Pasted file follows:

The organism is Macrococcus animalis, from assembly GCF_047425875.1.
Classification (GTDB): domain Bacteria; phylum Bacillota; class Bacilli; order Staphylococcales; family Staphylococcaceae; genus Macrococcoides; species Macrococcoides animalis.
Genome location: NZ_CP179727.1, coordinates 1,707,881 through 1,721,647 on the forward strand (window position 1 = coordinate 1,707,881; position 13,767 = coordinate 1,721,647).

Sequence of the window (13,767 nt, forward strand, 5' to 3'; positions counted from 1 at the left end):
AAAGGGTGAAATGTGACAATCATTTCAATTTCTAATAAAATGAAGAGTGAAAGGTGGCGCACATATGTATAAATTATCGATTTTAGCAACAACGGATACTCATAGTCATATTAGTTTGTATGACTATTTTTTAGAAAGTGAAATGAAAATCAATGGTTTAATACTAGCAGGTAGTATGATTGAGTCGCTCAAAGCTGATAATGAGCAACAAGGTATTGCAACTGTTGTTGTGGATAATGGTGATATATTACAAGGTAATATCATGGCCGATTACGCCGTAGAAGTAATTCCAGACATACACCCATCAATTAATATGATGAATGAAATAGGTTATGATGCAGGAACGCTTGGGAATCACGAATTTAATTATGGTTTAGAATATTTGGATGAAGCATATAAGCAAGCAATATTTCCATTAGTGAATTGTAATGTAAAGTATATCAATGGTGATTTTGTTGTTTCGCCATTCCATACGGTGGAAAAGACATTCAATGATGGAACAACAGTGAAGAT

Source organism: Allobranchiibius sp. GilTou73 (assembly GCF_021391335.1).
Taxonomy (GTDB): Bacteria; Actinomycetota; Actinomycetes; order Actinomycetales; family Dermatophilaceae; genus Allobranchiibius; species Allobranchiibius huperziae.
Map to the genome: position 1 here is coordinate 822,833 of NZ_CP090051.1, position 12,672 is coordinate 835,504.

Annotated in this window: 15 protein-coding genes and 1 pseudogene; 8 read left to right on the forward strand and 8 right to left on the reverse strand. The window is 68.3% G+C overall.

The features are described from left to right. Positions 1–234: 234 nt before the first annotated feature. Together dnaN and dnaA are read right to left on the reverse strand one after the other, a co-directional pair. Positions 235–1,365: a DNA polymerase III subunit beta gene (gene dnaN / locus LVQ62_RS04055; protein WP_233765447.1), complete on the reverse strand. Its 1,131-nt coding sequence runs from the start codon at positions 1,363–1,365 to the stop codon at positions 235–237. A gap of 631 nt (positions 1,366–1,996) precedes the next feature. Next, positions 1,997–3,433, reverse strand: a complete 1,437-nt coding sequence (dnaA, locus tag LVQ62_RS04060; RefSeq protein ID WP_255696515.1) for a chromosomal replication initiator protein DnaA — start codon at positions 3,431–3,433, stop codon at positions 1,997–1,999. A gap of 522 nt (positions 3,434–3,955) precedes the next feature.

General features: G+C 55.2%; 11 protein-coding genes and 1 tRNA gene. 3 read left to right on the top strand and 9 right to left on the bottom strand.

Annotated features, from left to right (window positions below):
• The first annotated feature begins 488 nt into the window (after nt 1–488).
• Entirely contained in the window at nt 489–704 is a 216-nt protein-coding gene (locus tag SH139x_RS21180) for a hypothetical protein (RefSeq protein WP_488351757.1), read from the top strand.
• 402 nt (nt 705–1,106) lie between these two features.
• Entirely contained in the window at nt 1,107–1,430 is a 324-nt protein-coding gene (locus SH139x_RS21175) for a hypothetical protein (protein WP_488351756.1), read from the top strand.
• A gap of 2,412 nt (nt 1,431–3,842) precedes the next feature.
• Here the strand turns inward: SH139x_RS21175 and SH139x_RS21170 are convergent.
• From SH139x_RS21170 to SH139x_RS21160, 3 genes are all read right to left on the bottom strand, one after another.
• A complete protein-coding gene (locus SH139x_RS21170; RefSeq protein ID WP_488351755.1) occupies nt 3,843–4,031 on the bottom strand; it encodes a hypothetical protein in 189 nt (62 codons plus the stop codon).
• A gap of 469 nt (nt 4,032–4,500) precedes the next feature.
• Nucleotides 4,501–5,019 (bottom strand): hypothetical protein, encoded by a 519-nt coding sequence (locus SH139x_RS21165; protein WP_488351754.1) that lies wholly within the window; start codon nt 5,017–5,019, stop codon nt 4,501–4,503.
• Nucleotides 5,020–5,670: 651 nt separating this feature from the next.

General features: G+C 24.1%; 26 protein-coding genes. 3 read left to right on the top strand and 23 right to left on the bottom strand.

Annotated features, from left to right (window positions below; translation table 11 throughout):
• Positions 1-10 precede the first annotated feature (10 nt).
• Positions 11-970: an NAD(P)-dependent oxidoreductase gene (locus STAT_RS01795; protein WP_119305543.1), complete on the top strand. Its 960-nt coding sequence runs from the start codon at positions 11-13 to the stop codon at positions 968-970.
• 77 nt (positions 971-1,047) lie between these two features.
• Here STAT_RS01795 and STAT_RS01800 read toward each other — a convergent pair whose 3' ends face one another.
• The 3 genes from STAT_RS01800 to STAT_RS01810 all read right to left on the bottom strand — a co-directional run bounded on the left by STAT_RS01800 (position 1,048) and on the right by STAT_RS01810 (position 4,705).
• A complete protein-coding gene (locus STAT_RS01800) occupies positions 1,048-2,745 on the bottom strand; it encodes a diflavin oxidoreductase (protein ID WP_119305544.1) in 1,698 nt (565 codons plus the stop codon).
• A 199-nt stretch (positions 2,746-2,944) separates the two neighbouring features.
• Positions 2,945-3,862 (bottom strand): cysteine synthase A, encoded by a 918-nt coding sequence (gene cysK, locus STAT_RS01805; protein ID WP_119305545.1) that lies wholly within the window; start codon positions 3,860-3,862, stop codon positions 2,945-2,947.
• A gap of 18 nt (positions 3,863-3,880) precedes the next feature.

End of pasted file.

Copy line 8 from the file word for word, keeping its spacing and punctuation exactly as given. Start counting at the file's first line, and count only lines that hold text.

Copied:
Map to the genome: position 1 here is coordinate 822,833 of NZ_CP090051.1, position 12,672 is coordinate 835,504.